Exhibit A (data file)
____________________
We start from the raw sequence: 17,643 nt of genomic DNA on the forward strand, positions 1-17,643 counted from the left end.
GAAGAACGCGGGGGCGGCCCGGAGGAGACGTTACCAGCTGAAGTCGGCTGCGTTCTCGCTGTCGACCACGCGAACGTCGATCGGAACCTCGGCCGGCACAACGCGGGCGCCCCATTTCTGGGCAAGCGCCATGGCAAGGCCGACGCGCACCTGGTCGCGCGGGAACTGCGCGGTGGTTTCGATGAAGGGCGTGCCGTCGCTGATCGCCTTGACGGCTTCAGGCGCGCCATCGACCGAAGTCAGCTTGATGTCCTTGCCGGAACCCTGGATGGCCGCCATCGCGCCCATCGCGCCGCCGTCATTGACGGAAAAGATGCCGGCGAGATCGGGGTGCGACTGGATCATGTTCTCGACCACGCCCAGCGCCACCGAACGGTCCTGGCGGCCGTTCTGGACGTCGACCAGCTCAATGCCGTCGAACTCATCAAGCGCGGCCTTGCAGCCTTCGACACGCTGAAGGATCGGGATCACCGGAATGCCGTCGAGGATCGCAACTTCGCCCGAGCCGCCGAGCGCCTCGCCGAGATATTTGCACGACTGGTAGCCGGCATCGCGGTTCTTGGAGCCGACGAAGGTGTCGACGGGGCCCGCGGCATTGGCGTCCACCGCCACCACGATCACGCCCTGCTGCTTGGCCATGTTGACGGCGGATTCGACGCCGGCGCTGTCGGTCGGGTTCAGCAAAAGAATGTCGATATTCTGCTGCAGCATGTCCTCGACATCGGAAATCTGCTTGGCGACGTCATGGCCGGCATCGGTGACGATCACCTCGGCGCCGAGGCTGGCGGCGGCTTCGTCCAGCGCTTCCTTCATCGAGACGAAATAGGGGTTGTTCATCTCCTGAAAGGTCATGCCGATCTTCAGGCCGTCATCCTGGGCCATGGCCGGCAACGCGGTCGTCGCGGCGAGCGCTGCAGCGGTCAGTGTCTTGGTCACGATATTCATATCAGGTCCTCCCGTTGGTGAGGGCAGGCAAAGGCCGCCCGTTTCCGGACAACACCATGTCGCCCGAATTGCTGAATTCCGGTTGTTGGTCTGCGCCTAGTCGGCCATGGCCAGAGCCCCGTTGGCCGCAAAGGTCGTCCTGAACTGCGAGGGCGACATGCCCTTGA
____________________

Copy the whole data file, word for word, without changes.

We start from the raw sequence: 17,643 nt of genomic DNA on the forward strand, positions 1-17,643 counted from the left end.
GAAGAACGCGGGGGCGGCCCGGAGGAGACGTTACCAGCTGAAGTCGGCTGCGTTCTCGCTGTCGACCACGCGAACGTCGATCGGAACCTCGGCCGGCACAACGCGGGCGCCCCATTTCTGGGCAAGCGCCATGGCAAGGCCGACGCGCACCTGGTCGCGCGGGAACTGCGCGGTGGTTTCGATGAAGGGCGTGCCGTCGCTGATCGCCTTGACGGCTTCAGGCGCGCCATCGACCGAAGTCAGCTTGATGTCCTTGCCGGAACCCTGGATGGCCGCCATCGCGCCCATCGCGCCGCCGTCATTGACGGAAAAGATGCCGGCGAGATCGGGGTGCGACTGGATCATGTTCTCGACCACGCCCAGCGCCACCGAACGGTCCTGGCGGCCGTTCTGGACGTCGACCAGCTCAATGCCGTCGAACTCATCAAGCGCGGCCTTGCAGCCTTCGACACGCTGAAGGATCGGGATCACCGGAATGCCGTCGAGGATCGCAACTTCGCCCGAGCCGCCGAGCGCCTCGCCGAGATATTTGCACGACTGGTAGCCGGCATCGCGGTTCTTGGAGCCGACGAAGGTGTCGACGGGGCCCGCGGCATTGGCGTCCACCGCCACCACGATCACGCCCTGCTGCTTGGCCATGTTGACGGCGGATTCGACGCCGGCGCTGTCGGTCGGGTTCAGCAAAAGAATGTCGATATTCTGCTGCAGCATGTCCTCGACATCGGAAATCTGCTTGGCGACGTCATGGCCGGCATCGGTGACGATCACCTCGGCGCCGAGGCTGGCGGCGGCTTCGTCCAGCGCTTCCTTCATCGAGACGAAATAGGGGTTGTTCATCTCCTGAAAGGTCATGCCGATCTTCAGGCCGTCATCCTGGGCCATGGCCGGCAACGCGGTCGTCGCGGCGAGCGCTGCAGCGGTCAGTGTCTTGGTCACGATATTCATATCAGGTCCTCCCGTTGGTGAGGGCAGGCAAAGGCCGCCCGTTTCCGGACAACACCATGTCGCCCGAATTGCTGAATTCCGGTTGTTGGTCTGCGCCTAGTCGGCCATGGCCAGAGCCCCGTTGGCCGCAAAGGTCGTCCTGAACTGCGAGGGCGACATGCCCTTGA